As shown in Table 6, the strength of the fiberglass paper was as low as 10 grams and could not stand boiling prior to heat-treatment. But by virtue of heat-treatment, lowering of the strength due to soaking in water was prevented and the shape was retained after boiling. Moreover, the ratio of the wet to the dry strength was found to be more than 30 percent and the paper was converted into a boiling water resistant material.
|Brevet cité||Date de dépôt||Date de publication||Déposant||Titre|
|US3028296 *||20 oct. 1958||3 avr. 1962||American Can Co||Fibrous sheet material|
|US3114670 *||25 févr. 1960||17 déc. 1963||Kurashiki Rayon Co||Papers and unwoven cloths containing fibers of polyvinyl alcohol|
|Brevet citant||Date de dépôt||Date de publication||Déposant||Titre|
|US4496583 *||24 févr. 1983||29 janv. 1985||Teijin Limited||Paper-like polyester fiber sheet and process for producing the same|
|US4599267 *||11 janv. 1984||8 juil. 1986||Allied Corporation||High strength and modulus polyvinyl alcohol fibers and method of their preparation|
|US5066363 *||3 août 1990||19 nov. 1991||C. M. Offray & Son, Inc.||Method of forming pulp bales with dissolvable PVA baling strap material|
|US5273821 *||12 nov. 1991||28 déc. 1993||The Carborundum Company||High strength ceramic fiber board|
|US5500068 *||5 juin 1995||19 mars 1996||International Paper Company||Absorbent, flushable, bio-degradable, medically-safe nonwoven fabric with PVA binding fibers, and process for making the same|
|US5500281 *||23 févr. 1994||19 mars 1996||International Paper Company||Absorbent, flushable, bio-degradable, medically-safe nonwoven fabric with PVA binding fibers, and process for making the same|
|US6063239 *||18 déc. 1996||16 mai 2000||Portals Limited||Security paper|
|US7112259 *||24 févr. 2003||26 sept. 2006||Fibermark, Inc.||High temperature paper|
|US7985344||20 nov. 2007||26 juil. 2011||Donaldson Company, Inc.||High strength, high capacity filter media and structure|
|US8021455||20 sept. 2011||Donaldson Company, Inc.||Filter element and method|
|US8021457||5 nov. 2004||20 sept. 2011||Donaldson Company, Inc.||Filter media and structure|
|US8057567||15 nov. 2011||Donaldson Company, Inc.||Filter medium and breather filter structure|
|US8177875||31 janv. 2006||15 mai 2012||Donaldson Company, Inc.||Aerosol separator; and method|
|US8267681||18 sept. 2012||Donaldson Company, Inc.||Method and apparatus for forming a fibrous media|
|US8268033||18 mai 2011||18 sept. 2012||Donaldson Company, Inc.||Filter medium and structure|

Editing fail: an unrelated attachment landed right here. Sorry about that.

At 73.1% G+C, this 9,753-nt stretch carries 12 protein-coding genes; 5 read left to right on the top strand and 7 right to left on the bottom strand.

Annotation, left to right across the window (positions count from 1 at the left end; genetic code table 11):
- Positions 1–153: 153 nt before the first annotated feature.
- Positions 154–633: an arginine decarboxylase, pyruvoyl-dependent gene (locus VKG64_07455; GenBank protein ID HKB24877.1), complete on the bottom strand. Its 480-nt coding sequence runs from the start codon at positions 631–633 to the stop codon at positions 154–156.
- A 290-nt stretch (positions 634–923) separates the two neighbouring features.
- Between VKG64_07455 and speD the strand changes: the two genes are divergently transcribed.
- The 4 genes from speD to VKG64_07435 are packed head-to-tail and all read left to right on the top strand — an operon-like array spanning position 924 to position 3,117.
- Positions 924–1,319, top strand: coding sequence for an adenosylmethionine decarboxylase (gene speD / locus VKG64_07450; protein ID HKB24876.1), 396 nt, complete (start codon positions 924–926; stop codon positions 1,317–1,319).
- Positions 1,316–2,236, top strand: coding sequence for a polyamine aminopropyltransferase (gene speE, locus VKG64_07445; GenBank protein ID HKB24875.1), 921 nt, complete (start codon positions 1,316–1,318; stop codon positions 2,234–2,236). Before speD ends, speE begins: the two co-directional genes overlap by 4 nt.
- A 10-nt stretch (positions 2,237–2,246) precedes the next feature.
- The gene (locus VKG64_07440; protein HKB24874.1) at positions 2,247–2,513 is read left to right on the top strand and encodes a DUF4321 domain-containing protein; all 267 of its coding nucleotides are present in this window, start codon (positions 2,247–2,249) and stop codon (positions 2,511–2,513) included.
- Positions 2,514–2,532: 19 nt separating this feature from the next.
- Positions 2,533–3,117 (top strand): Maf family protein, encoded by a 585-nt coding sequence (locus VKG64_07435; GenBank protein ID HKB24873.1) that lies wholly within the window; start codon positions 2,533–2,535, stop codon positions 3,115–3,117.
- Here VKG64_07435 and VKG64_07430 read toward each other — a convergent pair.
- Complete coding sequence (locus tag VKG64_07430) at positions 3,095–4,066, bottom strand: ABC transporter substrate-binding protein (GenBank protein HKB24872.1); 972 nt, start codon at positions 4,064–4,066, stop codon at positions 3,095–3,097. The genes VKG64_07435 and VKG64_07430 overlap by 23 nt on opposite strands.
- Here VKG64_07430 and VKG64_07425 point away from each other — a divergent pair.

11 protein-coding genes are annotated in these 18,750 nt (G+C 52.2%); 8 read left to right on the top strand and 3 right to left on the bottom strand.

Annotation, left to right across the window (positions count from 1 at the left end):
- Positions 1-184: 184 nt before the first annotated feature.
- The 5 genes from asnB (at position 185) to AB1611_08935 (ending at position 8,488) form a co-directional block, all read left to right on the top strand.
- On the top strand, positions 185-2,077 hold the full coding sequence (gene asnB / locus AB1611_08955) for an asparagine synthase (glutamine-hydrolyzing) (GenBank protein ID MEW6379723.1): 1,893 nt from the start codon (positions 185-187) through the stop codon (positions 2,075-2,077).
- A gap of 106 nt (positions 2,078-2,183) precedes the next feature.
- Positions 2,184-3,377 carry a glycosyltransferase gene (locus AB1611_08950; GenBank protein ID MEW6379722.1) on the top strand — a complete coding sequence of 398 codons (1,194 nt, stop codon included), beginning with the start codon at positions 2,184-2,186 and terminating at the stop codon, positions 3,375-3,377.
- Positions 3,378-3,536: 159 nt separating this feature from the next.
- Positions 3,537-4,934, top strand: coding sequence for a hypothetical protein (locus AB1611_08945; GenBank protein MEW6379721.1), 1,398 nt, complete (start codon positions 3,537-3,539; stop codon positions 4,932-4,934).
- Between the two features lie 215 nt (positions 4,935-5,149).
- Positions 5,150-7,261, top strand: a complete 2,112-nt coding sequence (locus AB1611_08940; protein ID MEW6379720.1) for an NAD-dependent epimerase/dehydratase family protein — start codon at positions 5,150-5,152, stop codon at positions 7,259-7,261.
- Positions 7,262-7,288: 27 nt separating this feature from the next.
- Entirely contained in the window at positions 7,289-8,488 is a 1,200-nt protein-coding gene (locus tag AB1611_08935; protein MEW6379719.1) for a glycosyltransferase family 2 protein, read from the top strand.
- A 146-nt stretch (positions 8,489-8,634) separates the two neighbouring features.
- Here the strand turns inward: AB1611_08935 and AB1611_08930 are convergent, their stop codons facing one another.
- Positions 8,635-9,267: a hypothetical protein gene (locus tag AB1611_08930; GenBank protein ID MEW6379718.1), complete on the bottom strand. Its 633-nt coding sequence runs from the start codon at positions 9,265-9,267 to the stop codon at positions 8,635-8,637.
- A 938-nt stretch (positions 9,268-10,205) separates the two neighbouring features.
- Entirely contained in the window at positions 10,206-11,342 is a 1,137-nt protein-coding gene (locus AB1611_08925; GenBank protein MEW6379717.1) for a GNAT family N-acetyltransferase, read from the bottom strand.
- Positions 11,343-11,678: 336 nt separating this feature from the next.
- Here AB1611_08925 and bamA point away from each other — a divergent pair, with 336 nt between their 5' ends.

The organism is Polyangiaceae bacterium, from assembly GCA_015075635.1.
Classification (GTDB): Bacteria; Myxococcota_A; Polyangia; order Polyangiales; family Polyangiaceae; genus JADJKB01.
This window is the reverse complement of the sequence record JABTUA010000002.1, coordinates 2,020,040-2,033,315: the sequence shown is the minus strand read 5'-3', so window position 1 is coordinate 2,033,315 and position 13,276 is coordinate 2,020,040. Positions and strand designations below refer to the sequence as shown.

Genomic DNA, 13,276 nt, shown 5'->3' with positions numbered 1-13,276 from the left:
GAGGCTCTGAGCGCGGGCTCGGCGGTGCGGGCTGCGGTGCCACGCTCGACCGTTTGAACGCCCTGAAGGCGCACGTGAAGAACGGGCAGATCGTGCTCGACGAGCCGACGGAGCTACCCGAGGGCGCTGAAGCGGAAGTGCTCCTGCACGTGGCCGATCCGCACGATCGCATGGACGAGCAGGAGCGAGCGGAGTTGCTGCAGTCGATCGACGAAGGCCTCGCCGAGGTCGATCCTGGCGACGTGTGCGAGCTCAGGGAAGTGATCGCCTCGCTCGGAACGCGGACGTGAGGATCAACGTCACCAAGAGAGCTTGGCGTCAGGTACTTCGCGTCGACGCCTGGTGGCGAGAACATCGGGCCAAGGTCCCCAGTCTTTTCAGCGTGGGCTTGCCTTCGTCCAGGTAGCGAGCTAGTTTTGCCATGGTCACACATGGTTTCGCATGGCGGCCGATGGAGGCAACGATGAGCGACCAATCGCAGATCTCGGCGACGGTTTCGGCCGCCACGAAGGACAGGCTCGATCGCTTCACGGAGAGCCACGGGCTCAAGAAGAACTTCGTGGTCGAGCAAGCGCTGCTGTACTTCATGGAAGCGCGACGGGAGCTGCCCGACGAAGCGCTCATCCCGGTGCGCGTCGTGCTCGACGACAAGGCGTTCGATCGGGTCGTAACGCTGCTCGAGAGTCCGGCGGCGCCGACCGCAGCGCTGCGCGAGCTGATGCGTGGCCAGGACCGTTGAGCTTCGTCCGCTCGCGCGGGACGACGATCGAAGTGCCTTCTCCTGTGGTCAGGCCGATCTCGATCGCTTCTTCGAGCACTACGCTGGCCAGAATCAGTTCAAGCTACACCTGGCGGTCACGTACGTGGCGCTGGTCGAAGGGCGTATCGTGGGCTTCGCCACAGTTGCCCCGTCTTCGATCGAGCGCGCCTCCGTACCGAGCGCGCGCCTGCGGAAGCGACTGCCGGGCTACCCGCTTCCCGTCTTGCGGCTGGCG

|US8277529||2 oct. 2012||Donaldson Company, Inc.||Filter medium and breather filter structure|
|US8404014||21 févr. 2006||26 mars 2013||Donaldson Company, Inc.||Aerosol separator|
|US8460424||1 mai 2012||11 juin 2013||Donaldson Company, Inc.||Aerosol separator; and method|
|US8512435||22 août 2012||20 août 2013||Donaldson Company, Inc.||Filter medium and breather filter structure|
|US8524041||20 août 2012||3 sept. 2013||Donaldson Company, Inc.||Method for forming a fibrous media|
|US8641796||14 sept. 2012||4 févr. 2014||Donaldson Company, Inc.||Filter medium and breather filter structure|
|US9114339||14 sept. 2012||25 août 2015||Donaldson Company, Inc.||Formed filter element|
|US9353481||27 août 2013||31 mai 2016||Donldson Company, Inc.||Method and apparatus for forming a fibrous media|
|US20030192663 *||24 févr. 2003||16 oct. 2003||Tyrone Cornbower||High temperature paper|
|US20060096932 *||5 nov. 2004||11 mai 2006||Dema Keh B||High strength, high capacity filter media and structure|
|US20080073296 *||20 nov. 2007||27 mars 2008||Donaldson Company Inc.||High strength, high capacity filter media and structure|
|US20110154790 *||21 févr. 2006||30 juin 2011||Donaldson Company, Inc.||Aerosol separator|
|CN103276621A *||8 juin 2013||4 sept. 2013||永安市宝华林实业发展有限公司||Preparation method of water-soluble polyvinyl alcohol fiber wet non-woven fabrics|
|CN103276621B *||8 juin 2013||10 juin 2015||永安市宝华林实业发展有限公司||Preparation method of water-soluble polyvinyl alcohol fiber wet non-woven fabrics|
|EP1495187A1 *||29 nov. 2002||12 janv. 2005||Fibermark, Inc.||High temperature paper|
|Classification aux États-Unis||162/146, 162/157.4|
|Classification internationale||D21H13/16, D01F6/50|
|Classification coopérative||D21H13/16, D01F6/50|
|Classification européenne||D01F6/50, D21H13/16|
|4 févr. 1981||AS||Assignment|
Owner name: KURARAY CO., LTD, 1621, SAKAZU, KURASHIKI-CITY, JA
Free format text: ASSIGNMENT OF ASSIGNORS INTEREST.;ASSIGNORS:OKAZAKI MASAKI;MIZOBE AKIO;REEL/FRAME:003827/0089
Effective date: 19810116